The sessions provided insight into how disinformation campaigns pose severe risks to journalists’ credibility, safety and lives, especially in regions like the Amazon. This thematic discussion touched upon the specific vulnerabilities of women journalists. In this regard, Khan (UN) presented the highlights of the UN Special Report on Freedom of Expression and the recommendations she had included in her 2023 report to the UN General Assembly. She explained how “context is key to understand the scope of the consequences of gendered disinformation”, and that “women are often the targets of compounded threats through gendered disinformation and cyberattacks that have consequences online and offline”. 

Both sessions also discussed factors that add complexity to the solutions we must devise to address technology-facilitated gender-based violence (TFGBV) and protection for journalists. In the case of environmental activists or journalists in the Amazon, responses require addressing factors like local corruption and organised crime. In the case of gendered disinformation, ill-suited responses are a risk since gender activists are simultaneously targets of disinformation campaigns and often accused of being agents spreading disinformation. Due to their positions on gender-related issues, LGBTQIA+ activists have, for example, been accused of disseminating misleading western values or “false” values that go against family principles and mainstream cultural standards, and are often dubbed as spies, corrupts and degenerates, as explained by Martins of APC.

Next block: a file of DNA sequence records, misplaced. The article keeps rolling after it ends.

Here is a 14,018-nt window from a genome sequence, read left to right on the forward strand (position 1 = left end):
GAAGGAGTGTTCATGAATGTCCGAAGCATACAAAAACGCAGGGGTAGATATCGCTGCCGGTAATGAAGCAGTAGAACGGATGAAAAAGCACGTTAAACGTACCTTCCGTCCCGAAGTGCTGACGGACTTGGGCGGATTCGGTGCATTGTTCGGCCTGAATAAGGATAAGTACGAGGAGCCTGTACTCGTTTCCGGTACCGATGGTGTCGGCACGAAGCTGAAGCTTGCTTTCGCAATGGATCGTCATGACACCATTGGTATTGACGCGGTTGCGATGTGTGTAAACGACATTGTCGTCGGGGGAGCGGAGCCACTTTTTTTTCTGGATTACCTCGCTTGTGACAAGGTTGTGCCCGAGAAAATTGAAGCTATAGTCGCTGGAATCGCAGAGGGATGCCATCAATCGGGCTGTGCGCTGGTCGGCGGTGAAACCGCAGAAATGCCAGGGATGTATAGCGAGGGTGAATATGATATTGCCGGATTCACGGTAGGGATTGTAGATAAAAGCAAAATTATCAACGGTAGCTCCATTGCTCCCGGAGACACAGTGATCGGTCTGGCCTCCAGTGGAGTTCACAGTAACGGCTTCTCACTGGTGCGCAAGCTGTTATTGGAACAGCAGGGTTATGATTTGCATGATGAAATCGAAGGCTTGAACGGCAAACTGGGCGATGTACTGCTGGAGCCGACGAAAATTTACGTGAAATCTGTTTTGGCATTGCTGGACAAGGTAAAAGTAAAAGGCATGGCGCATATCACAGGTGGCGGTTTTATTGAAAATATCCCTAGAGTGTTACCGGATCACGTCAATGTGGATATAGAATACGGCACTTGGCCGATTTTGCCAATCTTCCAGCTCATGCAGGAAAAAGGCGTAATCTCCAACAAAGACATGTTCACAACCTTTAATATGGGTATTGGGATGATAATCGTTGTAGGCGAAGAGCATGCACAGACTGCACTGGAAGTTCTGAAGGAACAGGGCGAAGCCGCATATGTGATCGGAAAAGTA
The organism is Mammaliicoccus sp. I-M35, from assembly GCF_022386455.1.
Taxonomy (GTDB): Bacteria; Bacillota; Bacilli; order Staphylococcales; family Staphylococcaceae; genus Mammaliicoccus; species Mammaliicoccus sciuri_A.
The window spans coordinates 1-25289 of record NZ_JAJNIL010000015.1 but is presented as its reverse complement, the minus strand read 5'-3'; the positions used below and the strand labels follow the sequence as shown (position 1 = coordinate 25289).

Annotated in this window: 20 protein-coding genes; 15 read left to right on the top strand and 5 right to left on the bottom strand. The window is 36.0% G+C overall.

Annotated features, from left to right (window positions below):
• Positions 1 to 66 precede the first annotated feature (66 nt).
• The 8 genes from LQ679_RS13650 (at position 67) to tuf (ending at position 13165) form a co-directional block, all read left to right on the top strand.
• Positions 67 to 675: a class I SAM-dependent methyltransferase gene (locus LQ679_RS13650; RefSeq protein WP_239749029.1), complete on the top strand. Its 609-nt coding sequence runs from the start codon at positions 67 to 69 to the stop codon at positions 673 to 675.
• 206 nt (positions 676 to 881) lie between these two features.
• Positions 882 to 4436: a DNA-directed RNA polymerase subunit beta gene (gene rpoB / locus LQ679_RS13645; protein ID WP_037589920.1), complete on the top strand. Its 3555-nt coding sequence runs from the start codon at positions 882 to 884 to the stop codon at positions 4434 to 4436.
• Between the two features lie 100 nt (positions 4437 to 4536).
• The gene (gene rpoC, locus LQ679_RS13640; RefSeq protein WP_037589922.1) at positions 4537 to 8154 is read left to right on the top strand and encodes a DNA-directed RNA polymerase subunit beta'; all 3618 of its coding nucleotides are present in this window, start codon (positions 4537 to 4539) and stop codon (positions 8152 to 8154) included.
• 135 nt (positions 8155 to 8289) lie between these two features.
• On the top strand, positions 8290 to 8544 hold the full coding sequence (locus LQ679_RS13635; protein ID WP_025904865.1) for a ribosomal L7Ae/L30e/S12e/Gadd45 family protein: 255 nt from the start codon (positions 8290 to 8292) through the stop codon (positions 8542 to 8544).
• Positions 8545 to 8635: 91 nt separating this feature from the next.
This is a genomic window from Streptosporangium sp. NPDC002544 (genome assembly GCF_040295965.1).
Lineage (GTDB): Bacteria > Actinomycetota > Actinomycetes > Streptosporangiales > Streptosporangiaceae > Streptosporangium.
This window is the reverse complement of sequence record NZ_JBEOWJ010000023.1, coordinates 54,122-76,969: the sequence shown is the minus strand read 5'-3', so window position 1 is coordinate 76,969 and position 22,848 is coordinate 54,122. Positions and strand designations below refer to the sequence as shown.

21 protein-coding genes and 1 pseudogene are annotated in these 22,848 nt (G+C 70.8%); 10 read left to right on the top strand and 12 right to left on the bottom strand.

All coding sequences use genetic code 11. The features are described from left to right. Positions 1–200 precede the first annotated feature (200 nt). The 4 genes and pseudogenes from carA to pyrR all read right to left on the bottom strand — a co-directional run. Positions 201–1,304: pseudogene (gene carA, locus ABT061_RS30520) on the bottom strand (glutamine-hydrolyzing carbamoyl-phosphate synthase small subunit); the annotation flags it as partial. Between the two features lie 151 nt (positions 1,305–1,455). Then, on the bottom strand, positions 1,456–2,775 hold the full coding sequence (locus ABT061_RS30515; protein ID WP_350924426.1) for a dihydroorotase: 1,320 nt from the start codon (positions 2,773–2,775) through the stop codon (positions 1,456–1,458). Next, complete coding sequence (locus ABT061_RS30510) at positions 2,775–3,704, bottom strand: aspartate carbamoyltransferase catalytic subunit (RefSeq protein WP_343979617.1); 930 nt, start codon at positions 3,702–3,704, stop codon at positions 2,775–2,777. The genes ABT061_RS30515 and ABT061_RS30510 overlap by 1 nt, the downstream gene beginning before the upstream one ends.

To address it efficiently, we must understand disinformation as a specific form of violence that threatens not only women and journalists’ freedom of expression but also their fundamental rights to life and safety. The APC report and the UN Special Report provide critical frameworks for understanding and combating these threats with robust human rights-aligned regulations to combat the misogyny and hate speech prevalent online, as stated by Posetti. Speakers offered insights into the measures that must be implemented and how they must be designed to fully protect vulnerable groups against the threats of disinformation. Simanje (IPI) focused on promoting digital safety literacy and societal resilience as means to empower women journalists and safeguard their digital spaces. The importance of community and solidarity networks among journalists was repeatedly emphasised.